Scrolling for freedom: Montana TikTok ban blocked

A US federal judge has blocked Montana’s controversial ban on TikTok, saying it “violates the Constitution in more ways than one” and “oversteps state power”. The decision is a big win for TikTok and its Chinese parent company ByteDance, who have been in the hot seat this year over alleged ties to the Chinese government.

Montana had been gearing up to implement a state-wide ban on the app on January 1 2024, making it the first and so far only US state to do so. The first-of-its-kind ban would have made it illegal for app stores to offer TikTok to users with a Montana IP address, punishable by a fine of up to 10,000 USD.

TikTok users themselves would not have faced fines for using the app, but many Montana residents whose livelihood depends on the app feared the ban could still hurt profits (e.g., due to the retraction of brand deals). The move was hugely unpopular as a result, spurring local creators to rally together to lodge a lawsuit against the state, which TikTok helped fund.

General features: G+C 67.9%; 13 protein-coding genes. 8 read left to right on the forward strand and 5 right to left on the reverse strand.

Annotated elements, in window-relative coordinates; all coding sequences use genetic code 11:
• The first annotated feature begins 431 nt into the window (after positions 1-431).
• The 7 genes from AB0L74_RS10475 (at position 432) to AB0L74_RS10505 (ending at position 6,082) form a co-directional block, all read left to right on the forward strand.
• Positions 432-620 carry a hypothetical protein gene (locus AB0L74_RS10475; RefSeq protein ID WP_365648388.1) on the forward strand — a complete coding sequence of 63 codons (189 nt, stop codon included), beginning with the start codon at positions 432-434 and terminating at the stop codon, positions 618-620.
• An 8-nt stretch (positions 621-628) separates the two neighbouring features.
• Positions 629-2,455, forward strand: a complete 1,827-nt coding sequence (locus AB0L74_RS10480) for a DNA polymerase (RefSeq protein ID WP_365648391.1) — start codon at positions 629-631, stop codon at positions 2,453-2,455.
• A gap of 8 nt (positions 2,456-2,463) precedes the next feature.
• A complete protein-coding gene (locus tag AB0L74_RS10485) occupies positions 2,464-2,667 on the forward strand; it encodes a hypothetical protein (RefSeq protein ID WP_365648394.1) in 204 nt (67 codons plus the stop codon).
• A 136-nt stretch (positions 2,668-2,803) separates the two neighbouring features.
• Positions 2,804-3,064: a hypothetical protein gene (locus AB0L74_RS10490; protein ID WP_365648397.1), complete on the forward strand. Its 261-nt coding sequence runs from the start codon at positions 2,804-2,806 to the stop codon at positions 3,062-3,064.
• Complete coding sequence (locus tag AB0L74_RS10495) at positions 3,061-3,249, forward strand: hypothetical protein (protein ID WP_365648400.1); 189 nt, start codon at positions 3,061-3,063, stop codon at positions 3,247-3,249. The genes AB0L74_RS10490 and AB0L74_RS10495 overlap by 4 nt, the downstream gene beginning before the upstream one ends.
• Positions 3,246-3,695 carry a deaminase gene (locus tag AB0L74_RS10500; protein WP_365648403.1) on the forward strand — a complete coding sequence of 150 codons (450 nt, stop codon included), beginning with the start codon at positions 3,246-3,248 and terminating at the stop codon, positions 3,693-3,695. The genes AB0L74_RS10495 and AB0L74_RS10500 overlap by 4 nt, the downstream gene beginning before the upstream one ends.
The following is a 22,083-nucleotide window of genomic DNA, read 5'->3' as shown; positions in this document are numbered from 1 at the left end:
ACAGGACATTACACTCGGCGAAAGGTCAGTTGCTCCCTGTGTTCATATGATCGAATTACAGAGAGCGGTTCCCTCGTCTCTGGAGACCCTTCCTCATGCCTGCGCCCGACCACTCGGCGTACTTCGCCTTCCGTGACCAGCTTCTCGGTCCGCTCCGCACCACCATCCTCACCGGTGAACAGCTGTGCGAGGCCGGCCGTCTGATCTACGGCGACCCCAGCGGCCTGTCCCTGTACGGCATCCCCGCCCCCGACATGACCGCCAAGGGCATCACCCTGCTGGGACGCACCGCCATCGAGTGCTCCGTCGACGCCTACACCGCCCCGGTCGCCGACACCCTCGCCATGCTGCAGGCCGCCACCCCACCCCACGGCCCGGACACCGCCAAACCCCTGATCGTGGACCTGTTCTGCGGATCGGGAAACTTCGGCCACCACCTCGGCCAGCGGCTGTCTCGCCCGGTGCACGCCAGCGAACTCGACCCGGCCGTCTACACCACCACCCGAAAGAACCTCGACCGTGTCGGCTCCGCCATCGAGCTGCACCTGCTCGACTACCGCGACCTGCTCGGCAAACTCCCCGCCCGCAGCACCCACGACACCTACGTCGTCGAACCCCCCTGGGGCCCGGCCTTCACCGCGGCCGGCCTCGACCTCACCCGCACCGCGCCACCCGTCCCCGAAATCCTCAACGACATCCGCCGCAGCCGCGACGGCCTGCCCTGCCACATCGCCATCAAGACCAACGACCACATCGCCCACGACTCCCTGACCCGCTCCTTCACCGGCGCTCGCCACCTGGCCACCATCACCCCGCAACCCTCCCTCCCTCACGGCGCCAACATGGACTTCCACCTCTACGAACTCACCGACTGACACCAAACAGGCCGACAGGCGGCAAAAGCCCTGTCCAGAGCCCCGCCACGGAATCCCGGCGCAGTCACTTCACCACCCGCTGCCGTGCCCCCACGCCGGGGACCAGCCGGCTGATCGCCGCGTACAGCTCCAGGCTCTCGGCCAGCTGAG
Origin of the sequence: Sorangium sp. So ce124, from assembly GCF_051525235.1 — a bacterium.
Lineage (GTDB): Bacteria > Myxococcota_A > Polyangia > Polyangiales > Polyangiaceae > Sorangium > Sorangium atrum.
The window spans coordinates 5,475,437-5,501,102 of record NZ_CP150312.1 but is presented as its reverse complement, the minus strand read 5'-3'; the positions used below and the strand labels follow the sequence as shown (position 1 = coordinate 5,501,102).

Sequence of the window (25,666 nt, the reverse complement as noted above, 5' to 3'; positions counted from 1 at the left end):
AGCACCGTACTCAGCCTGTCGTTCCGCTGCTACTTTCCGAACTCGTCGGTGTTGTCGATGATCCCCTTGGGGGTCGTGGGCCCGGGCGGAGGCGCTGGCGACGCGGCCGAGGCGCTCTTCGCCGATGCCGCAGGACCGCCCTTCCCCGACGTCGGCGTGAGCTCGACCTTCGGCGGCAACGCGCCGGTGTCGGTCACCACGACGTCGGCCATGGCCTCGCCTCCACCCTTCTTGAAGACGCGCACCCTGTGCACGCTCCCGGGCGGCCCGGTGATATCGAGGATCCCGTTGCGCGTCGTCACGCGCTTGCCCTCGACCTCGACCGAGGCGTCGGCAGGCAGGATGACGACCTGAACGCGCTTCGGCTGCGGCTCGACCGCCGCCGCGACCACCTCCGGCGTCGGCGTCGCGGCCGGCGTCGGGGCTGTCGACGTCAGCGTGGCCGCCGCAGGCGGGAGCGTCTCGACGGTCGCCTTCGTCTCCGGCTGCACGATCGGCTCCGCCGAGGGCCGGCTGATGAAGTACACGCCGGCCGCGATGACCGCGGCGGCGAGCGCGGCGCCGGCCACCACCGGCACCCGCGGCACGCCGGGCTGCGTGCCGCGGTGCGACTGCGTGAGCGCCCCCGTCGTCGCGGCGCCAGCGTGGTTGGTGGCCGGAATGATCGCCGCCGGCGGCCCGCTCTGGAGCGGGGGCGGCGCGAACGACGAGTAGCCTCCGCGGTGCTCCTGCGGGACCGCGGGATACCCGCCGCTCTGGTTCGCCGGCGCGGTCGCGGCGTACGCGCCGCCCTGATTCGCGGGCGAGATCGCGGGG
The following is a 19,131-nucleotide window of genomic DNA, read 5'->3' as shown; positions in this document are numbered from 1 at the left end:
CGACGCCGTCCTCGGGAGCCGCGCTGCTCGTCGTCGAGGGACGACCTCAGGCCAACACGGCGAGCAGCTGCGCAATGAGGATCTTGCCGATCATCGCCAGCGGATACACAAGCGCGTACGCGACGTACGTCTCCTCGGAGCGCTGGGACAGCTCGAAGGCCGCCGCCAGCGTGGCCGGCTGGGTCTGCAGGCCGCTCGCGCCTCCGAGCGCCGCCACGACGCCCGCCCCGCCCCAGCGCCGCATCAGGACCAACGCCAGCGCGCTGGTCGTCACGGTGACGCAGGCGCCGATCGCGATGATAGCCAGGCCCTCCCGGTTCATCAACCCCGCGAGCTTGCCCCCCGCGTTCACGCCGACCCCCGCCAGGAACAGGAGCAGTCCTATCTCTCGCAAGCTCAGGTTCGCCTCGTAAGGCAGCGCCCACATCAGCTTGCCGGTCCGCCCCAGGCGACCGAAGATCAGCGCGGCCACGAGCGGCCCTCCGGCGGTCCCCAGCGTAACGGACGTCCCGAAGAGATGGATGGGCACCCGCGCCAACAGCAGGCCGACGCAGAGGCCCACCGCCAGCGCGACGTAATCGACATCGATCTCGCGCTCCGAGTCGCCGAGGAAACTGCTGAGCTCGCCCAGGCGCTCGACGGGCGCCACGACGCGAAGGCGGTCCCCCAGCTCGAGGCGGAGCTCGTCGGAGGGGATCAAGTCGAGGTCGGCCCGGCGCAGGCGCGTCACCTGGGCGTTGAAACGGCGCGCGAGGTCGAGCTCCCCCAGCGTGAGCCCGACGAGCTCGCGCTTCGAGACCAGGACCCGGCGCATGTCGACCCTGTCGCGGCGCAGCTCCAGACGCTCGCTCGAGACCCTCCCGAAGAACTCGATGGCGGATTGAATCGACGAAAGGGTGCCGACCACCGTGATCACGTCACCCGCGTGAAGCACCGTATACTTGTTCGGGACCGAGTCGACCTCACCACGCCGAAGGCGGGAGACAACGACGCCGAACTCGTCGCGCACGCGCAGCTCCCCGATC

Montana’s governor Greg Gianforte previously said the ban was designed “to protect Montanans’ personal and private data from being harvested by the Chinese Communist party”. However, Judge Donald Molloy, who just blocked the ban, is not convinced Montana lawmakers acted to protect consumers, but believes they wanted to oppose China first and foremost.

A TikTok spokesperson told the press, “We are pleased the judge rejected this unconstitutional law and hundreds of thousands of Montanans can continue to express themselves, earn a living, and find community on TikTok.” TikTok says it has 150 million users in the US and around 200,000 in Montana, the majority of which are teenagers and young adults.


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